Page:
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Is it painful to be different? Sciatic nerve anatomical variants on MRI and their relationship to piriformis syndrome.

Bartret AL, et al. Eur Radiol. 2018.

Abstract

OBJECTIVES: To investigate the purported relationship between sciatic nerve variant anatomy and piriformis syndrome.

METHODS: Over 49 months, 1039 consecutive noncontrast adult hip MRIs were completed for various clinical indications. Repeat and technically insufficient studies were excluded. Radiologists categorized sciatic nerve anatomy into Beaton and Anson anatomical types. Chart review using our institution's cohort search and navigation tool determined the prevalence of the explicit clinical diagnosis of piriformis syndrome (primary endpoint) and sciatica and buttock pain (secondary endpoints). A Z-test compared the prevalence of each diagnosis in the variant anatomy and normal groups.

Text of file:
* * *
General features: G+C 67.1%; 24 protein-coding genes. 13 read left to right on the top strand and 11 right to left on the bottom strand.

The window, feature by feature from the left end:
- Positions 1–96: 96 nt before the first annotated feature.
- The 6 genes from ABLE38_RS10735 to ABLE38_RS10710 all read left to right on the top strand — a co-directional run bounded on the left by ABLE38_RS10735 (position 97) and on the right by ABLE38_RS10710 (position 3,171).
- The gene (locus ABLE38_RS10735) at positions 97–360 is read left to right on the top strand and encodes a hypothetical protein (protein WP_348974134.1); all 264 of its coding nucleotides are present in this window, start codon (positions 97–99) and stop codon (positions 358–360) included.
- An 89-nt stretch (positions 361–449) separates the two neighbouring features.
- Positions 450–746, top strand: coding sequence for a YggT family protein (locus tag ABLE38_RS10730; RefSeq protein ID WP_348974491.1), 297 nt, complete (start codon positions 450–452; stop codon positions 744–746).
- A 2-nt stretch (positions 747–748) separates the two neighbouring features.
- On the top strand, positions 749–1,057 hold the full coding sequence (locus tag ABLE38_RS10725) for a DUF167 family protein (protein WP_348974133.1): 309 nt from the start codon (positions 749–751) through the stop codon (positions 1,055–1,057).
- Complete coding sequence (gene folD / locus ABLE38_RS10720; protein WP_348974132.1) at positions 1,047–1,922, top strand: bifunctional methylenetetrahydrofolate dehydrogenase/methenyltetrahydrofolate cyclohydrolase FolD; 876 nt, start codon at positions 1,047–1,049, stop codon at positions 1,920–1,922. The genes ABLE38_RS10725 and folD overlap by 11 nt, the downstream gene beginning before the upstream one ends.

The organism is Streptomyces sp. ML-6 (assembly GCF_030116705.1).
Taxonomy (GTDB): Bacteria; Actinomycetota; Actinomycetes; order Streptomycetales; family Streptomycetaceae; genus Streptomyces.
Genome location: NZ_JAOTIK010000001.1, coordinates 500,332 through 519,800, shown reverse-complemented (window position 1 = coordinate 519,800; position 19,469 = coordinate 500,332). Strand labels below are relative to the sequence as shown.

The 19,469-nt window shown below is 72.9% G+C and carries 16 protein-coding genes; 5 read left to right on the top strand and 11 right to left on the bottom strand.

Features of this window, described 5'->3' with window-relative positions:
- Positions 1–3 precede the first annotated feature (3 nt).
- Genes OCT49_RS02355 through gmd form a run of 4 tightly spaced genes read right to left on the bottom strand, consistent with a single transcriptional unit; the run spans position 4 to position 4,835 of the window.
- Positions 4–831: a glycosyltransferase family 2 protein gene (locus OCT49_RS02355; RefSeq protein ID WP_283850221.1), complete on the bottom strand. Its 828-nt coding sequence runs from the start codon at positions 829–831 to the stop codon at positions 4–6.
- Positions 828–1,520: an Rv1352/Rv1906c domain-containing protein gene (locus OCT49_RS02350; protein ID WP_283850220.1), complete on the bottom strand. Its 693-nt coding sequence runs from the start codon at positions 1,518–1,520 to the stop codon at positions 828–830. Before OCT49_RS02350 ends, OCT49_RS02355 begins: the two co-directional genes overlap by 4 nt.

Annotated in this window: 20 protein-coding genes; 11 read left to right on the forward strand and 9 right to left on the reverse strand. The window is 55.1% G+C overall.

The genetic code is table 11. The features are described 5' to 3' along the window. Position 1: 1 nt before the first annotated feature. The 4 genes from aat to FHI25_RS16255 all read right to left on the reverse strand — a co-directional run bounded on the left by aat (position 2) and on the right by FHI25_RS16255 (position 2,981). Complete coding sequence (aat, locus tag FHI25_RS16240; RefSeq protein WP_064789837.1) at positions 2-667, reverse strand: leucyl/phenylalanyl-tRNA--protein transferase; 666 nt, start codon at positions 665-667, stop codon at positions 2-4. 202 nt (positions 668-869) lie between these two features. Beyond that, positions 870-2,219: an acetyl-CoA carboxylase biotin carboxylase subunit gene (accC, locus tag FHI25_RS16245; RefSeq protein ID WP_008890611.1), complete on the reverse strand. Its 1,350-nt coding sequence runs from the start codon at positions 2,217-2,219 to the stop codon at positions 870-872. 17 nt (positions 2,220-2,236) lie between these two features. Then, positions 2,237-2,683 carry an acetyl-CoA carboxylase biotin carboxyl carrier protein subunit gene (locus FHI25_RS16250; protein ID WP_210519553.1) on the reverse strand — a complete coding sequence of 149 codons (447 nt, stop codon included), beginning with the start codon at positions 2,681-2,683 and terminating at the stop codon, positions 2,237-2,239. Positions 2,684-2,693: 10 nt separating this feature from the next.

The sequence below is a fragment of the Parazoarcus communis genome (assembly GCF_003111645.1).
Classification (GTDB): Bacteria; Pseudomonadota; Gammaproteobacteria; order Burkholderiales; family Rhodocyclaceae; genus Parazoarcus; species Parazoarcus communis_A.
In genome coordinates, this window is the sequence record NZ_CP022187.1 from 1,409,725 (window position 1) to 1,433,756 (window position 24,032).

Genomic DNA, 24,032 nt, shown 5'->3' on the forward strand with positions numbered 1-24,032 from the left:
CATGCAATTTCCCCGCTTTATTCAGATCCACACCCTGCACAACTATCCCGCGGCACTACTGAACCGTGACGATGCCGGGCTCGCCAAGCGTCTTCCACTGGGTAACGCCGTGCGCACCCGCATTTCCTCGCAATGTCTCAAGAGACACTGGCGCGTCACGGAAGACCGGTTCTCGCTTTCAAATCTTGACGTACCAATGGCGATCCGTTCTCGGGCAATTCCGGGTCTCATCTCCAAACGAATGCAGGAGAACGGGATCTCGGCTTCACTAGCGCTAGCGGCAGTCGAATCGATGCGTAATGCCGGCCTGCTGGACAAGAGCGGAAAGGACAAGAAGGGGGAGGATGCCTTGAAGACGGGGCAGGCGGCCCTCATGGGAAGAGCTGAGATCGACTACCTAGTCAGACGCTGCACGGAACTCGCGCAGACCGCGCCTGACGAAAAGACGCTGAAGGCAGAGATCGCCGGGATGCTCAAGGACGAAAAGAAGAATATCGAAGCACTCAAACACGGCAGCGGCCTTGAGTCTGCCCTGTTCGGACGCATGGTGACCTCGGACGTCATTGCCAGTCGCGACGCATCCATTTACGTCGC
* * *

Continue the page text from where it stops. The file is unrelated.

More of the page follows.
RESULTS: Seven hundred eighty-three studies were included, with sciatic nerve variants present in 150 hips (19.2%). None of the diagnoses had a statistically significant difference in prevalence between the variant and normal hip groups. Specifically, piriformis syndrome was present in 11.3% of variant hips compared with 9.0% of normal hips (p = 0.39).

CONCLUSIONS: There were no significant differences in the prevalence of piriformis syndrome, buttock pain, or sciatica between normal and variant sciatic nerve anatomy. This large-scale correlative radiologic study into the relationship between sciatic nerve variants and piriformis syndrome calls into question this purported relationship.

KEY POINTS: • Large retrospective study relating variant sciatic nerve anatomy, present in 19.2% of hip MRIs, and piriformis syndrome • While sciatic nerve variant anatomy has previously been implicated in piriformis syndrome in small studies, no relationship was identified between sciatic nerve variants and piriformis syndrome.

PMID

29713768 [Indexed for MEDLINE]

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